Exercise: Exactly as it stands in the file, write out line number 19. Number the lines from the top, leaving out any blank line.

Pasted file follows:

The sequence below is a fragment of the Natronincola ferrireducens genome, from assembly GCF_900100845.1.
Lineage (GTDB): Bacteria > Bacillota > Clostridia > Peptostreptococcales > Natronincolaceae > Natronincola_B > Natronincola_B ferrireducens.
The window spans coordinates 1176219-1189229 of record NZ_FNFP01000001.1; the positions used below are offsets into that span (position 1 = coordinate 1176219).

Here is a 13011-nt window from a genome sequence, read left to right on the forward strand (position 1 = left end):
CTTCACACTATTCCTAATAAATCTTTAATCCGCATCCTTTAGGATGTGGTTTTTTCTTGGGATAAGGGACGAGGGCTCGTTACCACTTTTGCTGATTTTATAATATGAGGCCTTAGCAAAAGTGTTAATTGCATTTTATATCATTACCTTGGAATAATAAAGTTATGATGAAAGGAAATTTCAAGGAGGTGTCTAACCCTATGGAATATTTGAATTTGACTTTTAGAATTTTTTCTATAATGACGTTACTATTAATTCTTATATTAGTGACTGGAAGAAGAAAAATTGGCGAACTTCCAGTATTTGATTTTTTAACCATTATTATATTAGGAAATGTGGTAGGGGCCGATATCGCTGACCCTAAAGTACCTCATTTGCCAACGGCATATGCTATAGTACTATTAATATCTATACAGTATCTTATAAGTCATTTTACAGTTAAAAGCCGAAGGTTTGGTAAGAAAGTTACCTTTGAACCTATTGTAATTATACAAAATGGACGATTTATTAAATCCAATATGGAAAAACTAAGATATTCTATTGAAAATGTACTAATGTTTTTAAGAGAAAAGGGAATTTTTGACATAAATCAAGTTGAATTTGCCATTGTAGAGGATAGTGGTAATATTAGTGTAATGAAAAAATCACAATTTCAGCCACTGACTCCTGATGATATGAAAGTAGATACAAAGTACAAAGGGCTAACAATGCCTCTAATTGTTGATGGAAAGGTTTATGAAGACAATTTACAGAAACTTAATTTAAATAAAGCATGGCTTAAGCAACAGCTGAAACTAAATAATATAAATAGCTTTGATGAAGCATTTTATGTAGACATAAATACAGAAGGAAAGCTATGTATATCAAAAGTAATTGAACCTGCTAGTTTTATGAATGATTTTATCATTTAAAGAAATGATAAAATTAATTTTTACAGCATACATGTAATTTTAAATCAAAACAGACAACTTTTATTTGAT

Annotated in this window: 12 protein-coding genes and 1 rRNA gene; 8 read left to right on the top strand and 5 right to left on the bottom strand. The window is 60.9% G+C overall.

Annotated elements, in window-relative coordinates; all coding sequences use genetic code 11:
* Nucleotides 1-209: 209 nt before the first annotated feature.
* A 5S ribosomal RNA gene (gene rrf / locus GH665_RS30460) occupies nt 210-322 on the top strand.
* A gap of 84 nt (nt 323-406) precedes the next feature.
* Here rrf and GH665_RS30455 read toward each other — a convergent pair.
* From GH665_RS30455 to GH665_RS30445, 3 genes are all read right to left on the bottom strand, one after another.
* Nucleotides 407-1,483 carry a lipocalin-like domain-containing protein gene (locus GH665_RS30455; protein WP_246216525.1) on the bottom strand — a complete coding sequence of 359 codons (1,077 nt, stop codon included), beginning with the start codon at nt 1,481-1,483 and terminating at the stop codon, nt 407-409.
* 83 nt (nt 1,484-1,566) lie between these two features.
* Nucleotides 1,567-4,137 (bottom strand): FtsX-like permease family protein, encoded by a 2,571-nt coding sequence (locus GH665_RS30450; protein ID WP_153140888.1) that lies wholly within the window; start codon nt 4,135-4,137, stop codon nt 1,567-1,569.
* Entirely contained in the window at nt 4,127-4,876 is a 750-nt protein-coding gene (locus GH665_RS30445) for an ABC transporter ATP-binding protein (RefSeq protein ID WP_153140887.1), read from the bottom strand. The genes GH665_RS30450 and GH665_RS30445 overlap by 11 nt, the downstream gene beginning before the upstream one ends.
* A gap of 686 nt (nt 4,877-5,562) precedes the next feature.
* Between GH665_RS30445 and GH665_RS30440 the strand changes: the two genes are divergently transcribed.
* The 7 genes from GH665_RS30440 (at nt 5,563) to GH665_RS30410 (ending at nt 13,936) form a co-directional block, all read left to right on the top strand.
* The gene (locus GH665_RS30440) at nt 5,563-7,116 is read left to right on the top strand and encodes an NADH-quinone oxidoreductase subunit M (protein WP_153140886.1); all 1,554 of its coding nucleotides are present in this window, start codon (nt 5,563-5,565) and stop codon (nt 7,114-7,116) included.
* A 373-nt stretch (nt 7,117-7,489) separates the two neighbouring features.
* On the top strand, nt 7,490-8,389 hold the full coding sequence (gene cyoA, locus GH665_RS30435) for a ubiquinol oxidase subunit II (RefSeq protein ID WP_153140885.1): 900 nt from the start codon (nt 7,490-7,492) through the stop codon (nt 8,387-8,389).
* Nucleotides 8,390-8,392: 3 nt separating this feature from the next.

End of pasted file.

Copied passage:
* The 7 genes from GH665_RS30440 (at nt 5,563) to GH665_RS30410 (ending at nt 13,936) form a co-directional block, all read left to right on the top strand.